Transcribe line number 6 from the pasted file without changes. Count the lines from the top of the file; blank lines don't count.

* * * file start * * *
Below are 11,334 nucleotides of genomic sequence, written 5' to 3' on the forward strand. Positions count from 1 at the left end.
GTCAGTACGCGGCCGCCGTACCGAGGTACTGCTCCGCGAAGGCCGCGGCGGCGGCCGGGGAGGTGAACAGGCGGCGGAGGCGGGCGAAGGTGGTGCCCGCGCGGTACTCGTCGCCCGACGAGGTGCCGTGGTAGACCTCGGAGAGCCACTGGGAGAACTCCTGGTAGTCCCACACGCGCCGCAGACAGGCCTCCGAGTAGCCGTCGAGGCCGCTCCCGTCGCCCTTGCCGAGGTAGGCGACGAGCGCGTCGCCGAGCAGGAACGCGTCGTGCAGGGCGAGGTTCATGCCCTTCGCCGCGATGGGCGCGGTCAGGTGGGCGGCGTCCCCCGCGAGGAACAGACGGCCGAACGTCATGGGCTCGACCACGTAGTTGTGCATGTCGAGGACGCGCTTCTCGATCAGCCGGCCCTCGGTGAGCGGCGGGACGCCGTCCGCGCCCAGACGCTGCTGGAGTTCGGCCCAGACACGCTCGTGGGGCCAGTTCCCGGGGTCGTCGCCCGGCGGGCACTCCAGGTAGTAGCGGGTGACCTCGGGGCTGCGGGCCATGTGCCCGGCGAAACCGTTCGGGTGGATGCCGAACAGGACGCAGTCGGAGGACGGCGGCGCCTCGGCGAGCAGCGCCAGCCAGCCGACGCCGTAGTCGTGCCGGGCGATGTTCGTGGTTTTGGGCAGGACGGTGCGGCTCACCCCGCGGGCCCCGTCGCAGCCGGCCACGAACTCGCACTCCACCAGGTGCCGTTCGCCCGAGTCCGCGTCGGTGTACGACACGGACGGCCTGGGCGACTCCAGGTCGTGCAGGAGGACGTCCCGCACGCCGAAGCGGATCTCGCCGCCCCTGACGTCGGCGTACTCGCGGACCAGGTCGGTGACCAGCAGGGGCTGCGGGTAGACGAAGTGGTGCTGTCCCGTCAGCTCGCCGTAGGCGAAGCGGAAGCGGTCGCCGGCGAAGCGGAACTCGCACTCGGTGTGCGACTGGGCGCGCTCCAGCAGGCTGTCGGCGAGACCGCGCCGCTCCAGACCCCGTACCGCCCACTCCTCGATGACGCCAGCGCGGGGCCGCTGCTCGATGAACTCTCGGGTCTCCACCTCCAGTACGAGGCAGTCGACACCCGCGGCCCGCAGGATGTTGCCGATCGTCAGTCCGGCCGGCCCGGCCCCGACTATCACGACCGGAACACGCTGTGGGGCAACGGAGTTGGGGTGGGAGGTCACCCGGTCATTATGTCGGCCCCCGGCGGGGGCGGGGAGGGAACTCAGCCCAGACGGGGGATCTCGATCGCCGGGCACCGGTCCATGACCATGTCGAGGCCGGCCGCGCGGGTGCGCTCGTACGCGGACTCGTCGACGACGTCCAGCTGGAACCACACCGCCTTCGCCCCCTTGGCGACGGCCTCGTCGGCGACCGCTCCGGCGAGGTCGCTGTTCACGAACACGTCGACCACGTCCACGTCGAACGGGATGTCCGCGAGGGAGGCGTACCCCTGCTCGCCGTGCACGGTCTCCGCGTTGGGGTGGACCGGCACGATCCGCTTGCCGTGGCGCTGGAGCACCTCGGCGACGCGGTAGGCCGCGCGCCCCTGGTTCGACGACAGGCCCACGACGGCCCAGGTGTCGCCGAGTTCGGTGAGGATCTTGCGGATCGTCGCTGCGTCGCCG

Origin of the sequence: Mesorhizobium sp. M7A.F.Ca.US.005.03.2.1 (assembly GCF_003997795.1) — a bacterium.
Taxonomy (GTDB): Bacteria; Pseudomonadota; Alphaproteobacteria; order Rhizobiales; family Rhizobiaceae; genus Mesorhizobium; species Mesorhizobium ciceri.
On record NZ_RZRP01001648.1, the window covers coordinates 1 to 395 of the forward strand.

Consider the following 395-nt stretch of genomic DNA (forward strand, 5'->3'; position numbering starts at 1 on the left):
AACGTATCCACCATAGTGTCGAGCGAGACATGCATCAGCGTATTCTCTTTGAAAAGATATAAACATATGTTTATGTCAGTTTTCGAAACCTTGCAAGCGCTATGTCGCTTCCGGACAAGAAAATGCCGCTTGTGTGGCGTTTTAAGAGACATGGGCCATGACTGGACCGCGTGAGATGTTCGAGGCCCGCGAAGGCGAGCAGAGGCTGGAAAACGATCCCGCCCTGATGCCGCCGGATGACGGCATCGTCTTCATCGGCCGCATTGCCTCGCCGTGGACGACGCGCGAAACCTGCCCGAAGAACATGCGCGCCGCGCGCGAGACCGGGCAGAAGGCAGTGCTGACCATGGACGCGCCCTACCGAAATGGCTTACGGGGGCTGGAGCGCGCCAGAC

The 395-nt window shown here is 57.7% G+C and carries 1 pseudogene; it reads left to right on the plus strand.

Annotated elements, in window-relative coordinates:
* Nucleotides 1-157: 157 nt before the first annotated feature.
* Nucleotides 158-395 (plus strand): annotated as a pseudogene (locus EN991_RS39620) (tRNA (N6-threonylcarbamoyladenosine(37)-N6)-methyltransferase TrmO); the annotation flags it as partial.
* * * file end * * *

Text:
Consider the following 395-nt stretch of genomic DNA (forward strand, 5'->3'; position numbering starts at 1 on the left):